Interview: NBC Universal president of international TV production Michael Edelstein and UK md Gareth Neame.
One of the most notable TV trends of recent years has been the internationalisation of the UK production sector. British producers have prised open international markets, last year selling a record £1.34bn worth of their shows abroad. The US has been a particular focus, with superindies such as Shed, Shine and All3Media launching their own North American operations.
The direction of travel, however, is no longer one way. Attracted by British TV’s track record, the US studios have begun to build up their own production operations in the UK. Warner Bros snapped up the Shed Media group in the summer. Just last week, news emerged that News Corp, parent of Fox, is reportedly interested in Shine.
Notably, NBC Universal International has been very active in recent months. NBC first moved into the UK market in 2008, when it acquired Gareth Neame’s indie Carnival Films. The studio laid low during the worst of the credit crunch, but last year acquired factual entertainment indie Monkey Kingdom, announced a TV push through film producer Working Title, and hired leading producers Alan Brown (The Restaurant, The Apprentice) and Hat Trick’s head of comedy Mario Stylianides to set up their own bespoke production operations under the NBCU umbrella.
Encouragingly for NBCU, all this deal-making has taken place against a background of huge critical acclaim for Carnival Films’ Downton Abbey.
Former Desperate Housewives executive producer Michael Edelstein is the man charged with building NBCU’s TV production presence outside the US. He relocated from LA in the summer, and is based in NBCU’s Oxford Street HQ where he occupies a pristine office decorated with white orchids, carefully placed artefacts and a very large poster of Desperate Housewives.
NBCU’s push into international production is part of the studio’s wider plan to generate $5bn of annual revenue outside the US. Edelstein aims to build a production operation here and then launch into other territories.
One of his first moves was to promote Carnival’s Neame to UK md. “I realised right away that I would never know this market as well as Gareth,” says Edelstein.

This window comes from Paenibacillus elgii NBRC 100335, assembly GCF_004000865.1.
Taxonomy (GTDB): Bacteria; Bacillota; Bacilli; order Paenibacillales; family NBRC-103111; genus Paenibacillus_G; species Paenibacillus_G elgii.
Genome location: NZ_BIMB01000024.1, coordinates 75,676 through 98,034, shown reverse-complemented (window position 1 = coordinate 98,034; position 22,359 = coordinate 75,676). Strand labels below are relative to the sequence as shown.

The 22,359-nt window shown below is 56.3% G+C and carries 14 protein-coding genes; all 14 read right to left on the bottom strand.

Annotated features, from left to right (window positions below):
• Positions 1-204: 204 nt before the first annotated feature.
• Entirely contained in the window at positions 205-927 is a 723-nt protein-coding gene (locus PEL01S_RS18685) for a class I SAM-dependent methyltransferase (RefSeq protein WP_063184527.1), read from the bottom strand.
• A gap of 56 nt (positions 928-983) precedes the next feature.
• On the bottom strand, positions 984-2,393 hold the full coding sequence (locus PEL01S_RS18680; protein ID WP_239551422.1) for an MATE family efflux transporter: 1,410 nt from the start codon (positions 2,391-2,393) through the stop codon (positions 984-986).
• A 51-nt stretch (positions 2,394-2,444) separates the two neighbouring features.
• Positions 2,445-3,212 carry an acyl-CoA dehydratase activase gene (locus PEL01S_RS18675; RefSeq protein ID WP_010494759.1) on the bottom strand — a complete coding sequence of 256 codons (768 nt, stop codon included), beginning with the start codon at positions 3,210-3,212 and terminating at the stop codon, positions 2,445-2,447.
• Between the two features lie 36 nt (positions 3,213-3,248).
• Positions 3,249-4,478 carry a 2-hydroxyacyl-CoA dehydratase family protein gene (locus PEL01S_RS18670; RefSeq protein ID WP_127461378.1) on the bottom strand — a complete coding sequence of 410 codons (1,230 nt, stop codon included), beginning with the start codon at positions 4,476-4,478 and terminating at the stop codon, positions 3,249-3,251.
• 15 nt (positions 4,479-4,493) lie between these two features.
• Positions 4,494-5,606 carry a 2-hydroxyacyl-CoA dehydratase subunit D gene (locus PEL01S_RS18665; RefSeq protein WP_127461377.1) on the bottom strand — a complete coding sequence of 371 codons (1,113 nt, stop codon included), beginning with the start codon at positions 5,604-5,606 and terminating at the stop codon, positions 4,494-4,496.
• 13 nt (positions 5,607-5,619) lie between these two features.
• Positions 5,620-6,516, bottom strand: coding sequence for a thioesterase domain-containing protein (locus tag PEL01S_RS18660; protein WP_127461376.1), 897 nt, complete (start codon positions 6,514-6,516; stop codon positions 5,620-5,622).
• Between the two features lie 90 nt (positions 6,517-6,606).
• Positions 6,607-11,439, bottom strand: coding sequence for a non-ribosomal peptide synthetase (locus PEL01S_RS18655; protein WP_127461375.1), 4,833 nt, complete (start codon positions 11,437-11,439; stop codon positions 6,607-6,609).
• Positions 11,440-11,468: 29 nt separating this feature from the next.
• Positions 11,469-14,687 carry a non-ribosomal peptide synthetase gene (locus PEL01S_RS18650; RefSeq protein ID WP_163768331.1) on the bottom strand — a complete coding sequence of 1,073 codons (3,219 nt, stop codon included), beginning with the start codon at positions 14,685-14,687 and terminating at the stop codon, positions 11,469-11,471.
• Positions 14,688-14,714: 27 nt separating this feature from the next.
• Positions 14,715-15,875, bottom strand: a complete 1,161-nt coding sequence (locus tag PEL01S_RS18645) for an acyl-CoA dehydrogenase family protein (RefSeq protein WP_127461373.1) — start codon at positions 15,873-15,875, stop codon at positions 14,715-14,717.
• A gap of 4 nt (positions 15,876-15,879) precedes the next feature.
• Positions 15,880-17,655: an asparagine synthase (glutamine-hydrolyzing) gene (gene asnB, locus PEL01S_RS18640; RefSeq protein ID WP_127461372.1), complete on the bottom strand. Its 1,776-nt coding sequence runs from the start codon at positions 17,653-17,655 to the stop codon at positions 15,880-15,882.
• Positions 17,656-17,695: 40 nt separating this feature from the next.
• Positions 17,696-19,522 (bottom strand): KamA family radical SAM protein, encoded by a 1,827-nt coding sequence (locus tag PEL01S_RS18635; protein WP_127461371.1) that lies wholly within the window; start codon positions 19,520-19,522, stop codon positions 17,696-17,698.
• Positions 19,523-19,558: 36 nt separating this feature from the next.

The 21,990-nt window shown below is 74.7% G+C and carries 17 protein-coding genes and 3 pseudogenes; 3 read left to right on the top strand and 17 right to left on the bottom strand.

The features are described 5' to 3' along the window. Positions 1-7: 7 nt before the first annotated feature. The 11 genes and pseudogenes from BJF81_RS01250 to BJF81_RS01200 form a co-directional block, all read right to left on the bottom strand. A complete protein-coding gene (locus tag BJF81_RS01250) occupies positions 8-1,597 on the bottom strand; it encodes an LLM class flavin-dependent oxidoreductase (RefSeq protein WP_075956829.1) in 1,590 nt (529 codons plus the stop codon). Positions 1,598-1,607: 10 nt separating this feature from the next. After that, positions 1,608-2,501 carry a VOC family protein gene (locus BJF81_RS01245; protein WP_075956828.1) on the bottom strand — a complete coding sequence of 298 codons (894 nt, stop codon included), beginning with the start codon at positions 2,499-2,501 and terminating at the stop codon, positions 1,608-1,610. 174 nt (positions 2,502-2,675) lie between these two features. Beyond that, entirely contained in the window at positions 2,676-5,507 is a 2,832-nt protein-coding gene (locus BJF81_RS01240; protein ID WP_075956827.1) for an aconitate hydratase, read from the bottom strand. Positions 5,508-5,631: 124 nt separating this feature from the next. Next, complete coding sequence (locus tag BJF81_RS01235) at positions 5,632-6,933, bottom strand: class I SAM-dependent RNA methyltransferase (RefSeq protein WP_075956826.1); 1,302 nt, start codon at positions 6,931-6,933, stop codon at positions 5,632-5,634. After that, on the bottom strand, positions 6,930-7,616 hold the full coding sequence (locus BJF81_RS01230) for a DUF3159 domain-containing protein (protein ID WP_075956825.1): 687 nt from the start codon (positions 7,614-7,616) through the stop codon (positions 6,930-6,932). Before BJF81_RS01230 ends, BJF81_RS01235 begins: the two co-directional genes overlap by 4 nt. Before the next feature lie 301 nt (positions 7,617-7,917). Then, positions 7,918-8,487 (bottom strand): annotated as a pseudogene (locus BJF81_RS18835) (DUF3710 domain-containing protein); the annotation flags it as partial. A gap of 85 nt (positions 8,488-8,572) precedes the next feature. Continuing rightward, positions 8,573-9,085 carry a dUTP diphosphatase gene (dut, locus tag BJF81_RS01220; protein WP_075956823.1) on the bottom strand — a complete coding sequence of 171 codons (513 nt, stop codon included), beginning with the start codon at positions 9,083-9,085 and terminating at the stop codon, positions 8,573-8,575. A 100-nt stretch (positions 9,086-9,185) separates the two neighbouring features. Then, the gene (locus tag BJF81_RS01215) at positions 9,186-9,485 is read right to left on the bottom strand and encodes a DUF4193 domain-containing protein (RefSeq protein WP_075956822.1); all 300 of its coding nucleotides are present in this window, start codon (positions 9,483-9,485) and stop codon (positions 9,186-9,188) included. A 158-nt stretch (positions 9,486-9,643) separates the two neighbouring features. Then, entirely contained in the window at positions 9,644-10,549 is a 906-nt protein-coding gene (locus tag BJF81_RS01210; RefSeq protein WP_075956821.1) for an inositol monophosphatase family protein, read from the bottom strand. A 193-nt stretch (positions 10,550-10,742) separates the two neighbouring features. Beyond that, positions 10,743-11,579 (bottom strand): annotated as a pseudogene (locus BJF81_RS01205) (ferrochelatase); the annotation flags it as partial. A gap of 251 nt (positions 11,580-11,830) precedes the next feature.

Despite its deep pockets, NBCU has not made a ‘trophy’ buy of a UK superindie, but has gone down the route of making a few smaller, strategic acquisitions and hiring top talent. “Internally, we really felt the best thing we could do was build organically rather than buy something large and then figure out how to integrate it,” confirms Edelstein.
The idea is to buy or invest in small independent production businesses or individuals who have the potential to “generate the next Downton Abbey, the next Office or the next Friends.” A strong record of past success, it seems, is less important than the potential for future success.
Both Edelstein and Neame go out of their way to stress that NBCU’s presence is not about the Americanisation of UK production or a “US studio coming in saying we are going to do it better.” Rather, they pitch NBCU’s activity as “putting the muscle of a US studio behind British creativity.”
They cite Downton Abbey as an example. NBC put its own money into the ITV drama, plugging a big deficit on the show in exchange for rights. It did the same with Carnival’s C4 drama Any Human Heart. Without NBCU’s money, says Neame, “we would have made an inferior form of Downton.” He doubts Any Human Heart would even have got off the ground without NBC’s funding.
The backing of a US studio, believes Neame, is ‘game-changing’, particularly at a time when broadcasters want more ambitious ideas but can’t always pay for them and when other funders such as distributors have become more cautious about deficit financing projects.
Neame says: “The US studio model is a completely different accounting model and befits a large organisation that is relatively cash rich. Obtaining cash is not the problem, the problem is that you invest that cash properly on shows that will deliver a return.”
Edelstein stresses that NBCU’s presence in the UK means more money being spent on production here. “We are coming into the market to create more British content,” he says. “Downton was an all British cast, with an all British crew and – unless I’m mistaken – all the money was spent in the UK.”
He envisages spending more time in early 2011 outside the UK to launch international production operations. “We are in talks on acquisitions in several countries at the moment.” Clearly, it’s a case of watch this space.
This interview was taken from the January edition of Televisual